As we explained earlier, stocks mostly shrugged off the news on the complications in Washington and on the economy because as Vital Knowledge founder Adam Crisafulli wrote, Trump’s criticism and veto threat, “won’t alter the macro narrative” and that “even if Trump actually vetoes (unlikely) and Congress fails to override it (also unlikely, given the stimulus/budget passed with veto-proof majorities), this will only delay the inevitable by 27 days (which would be unfortunate, but not material).”
“The big debate isn’t whether the $900b stimulus gets passed into law but instead if it represents a ‘down payment’ or the last major fiscal response to the pandemic,” with the outcome of Georgia Senate races in early January playing a “big role in answering that question.”
Raymond James analyst Ed Mills’ base case remains that the bill passed by Congress will become law, as the package passed both the House and the Senate with veto-proof margins, and $2,000 payments have no support among Republican lawmakers. He added that Trump’s “demand is arguably a net positive for Democrats’ chances in the Georgia Senate races, as Republicans will be forced on the defensive.”
Pelosi says she’s ‘waiting to hear from House GOP‘ over the $2,000 checks, after calling on GOP leadership to consent to a measure increasing direct stimulus payments to $2,000 during Thursday’s pro forma session at 9:00 a.m.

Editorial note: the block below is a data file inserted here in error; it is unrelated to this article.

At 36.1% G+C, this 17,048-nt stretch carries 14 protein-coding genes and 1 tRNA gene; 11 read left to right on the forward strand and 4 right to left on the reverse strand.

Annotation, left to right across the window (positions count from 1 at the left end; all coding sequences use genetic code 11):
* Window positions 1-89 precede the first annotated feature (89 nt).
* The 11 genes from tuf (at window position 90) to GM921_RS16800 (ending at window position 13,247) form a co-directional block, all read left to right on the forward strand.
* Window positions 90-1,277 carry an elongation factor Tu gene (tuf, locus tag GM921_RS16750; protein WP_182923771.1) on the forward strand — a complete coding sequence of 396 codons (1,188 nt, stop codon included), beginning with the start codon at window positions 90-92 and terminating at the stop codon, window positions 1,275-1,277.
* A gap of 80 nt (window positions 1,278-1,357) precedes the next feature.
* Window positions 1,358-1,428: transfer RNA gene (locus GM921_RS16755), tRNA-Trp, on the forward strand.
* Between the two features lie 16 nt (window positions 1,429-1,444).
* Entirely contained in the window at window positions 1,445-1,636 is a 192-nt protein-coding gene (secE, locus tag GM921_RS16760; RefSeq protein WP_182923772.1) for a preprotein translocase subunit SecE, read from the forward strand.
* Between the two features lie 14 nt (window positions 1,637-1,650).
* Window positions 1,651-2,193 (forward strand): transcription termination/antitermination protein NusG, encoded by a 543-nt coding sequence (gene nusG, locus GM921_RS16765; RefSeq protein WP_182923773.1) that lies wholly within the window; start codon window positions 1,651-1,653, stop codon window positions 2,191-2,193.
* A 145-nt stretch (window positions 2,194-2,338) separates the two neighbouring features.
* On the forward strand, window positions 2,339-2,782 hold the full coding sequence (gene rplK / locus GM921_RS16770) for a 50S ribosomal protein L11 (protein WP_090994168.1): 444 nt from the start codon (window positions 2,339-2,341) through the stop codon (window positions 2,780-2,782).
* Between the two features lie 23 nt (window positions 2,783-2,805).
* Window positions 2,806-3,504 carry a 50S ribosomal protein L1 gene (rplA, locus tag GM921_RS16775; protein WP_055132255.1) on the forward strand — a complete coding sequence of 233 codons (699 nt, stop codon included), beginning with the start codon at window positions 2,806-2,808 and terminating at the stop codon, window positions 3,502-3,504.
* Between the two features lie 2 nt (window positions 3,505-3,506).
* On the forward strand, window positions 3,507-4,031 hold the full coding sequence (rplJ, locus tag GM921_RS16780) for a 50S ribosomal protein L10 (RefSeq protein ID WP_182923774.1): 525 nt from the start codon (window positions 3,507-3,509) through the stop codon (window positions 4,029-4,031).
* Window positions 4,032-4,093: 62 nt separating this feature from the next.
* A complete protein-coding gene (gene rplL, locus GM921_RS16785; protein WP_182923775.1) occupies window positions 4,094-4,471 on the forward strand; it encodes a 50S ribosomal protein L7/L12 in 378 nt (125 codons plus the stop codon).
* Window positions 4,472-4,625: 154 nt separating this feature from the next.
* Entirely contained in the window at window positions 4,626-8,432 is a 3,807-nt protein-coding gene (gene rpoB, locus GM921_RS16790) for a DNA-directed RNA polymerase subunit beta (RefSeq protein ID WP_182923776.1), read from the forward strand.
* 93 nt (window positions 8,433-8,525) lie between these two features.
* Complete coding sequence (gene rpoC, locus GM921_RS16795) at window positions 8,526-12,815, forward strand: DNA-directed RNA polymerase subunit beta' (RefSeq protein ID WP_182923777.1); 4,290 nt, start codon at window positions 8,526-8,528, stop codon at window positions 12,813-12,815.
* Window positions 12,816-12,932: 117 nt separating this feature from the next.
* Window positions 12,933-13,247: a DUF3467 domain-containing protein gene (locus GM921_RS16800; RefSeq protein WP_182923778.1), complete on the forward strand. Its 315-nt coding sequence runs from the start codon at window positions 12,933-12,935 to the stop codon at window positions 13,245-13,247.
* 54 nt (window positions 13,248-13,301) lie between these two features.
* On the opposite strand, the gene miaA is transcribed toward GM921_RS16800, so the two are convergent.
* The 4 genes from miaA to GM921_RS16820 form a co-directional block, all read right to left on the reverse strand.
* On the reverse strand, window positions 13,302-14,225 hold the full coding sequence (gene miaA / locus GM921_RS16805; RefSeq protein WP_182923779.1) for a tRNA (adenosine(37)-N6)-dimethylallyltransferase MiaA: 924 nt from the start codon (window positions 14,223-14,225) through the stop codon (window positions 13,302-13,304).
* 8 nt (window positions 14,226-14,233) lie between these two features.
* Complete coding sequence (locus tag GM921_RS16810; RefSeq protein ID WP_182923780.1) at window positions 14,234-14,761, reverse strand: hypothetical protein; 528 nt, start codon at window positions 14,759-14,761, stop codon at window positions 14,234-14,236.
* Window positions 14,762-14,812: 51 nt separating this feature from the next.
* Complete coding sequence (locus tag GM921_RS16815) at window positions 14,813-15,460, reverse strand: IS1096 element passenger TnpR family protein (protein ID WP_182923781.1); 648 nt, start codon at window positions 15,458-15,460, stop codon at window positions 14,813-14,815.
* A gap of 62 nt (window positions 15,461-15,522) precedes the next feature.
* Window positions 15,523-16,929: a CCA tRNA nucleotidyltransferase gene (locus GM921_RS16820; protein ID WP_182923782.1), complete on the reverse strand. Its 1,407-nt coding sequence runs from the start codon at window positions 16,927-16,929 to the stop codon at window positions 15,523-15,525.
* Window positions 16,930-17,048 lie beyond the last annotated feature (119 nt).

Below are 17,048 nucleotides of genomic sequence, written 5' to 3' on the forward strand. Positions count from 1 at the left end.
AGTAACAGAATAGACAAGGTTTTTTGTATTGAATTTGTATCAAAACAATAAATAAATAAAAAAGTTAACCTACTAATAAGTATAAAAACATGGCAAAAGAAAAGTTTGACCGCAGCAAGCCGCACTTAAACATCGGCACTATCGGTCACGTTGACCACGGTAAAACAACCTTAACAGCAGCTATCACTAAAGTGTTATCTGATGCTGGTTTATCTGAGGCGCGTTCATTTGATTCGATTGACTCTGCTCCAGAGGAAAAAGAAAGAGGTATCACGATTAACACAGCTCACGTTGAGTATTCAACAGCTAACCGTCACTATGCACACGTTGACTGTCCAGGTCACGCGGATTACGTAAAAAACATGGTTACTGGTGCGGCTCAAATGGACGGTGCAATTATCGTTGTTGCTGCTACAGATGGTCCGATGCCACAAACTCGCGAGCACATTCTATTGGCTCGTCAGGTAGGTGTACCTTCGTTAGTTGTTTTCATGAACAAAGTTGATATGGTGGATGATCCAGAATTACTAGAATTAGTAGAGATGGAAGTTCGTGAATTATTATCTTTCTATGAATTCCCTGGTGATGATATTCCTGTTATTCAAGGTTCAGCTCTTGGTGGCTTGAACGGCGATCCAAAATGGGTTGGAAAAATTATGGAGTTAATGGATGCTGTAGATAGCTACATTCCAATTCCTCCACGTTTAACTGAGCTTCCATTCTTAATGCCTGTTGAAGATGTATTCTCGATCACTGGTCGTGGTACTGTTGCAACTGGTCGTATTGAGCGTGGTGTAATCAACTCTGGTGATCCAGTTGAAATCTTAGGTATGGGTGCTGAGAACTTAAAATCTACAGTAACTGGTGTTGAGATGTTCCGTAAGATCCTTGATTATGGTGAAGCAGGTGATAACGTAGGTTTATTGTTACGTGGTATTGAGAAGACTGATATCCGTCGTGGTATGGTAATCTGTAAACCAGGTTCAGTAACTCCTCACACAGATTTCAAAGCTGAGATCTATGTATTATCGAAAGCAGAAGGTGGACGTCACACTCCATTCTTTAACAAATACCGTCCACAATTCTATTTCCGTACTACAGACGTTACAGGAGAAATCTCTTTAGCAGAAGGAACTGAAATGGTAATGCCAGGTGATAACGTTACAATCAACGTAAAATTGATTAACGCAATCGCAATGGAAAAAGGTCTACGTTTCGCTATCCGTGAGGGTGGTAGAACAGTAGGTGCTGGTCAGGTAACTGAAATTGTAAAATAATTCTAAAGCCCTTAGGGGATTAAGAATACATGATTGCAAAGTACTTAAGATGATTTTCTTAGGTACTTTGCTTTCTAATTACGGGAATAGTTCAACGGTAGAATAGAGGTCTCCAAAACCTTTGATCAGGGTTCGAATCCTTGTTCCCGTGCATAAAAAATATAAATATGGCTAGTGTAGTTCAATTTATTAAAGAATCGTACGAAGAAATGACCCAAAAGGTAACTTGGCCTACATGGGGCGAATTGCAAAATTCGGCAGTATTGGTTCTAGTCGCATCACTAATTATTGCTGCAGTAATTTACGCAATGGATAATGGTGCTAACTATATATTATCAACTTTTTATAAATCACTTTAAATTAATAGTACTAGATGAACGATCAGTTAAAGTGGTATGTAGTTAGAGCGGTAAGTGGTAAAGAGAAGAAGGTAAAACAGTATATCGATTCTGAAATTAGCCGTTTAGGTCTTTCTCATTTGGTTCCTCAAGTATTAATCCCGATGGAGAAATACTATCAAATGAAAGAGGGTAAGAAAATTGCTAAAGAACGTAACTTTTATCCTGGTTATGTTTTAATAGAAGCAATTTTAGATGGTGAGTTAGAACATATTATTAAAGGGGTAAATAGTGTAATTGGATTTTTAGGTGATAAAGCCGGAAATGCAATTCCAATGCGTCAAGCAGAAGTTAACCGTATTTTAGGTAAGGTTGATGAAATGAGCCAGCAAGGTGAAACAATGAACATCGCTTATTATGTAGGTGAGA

Pelosi says she plans to proceed Thursday with a bill to replace the $600 stimulus checks in this week’s pandemic relief bill which was kicked back by President Trump – who Pelosi encouraged to pressure GOP Minority Leader Kevin McCarthy to get behind.
“To do so requires the agreement of the Republican Leader.“
House Speaker Nancy Pelosi (D-Calif.) and Senate Minority Leader Chuck Schumer (D-N.Y.) signaled that they are open to increasing the amount for the stimulus checks after President Donald Trump threatened to veto the COVID relief bill unless the direct payment was increased to $2,000 per individual.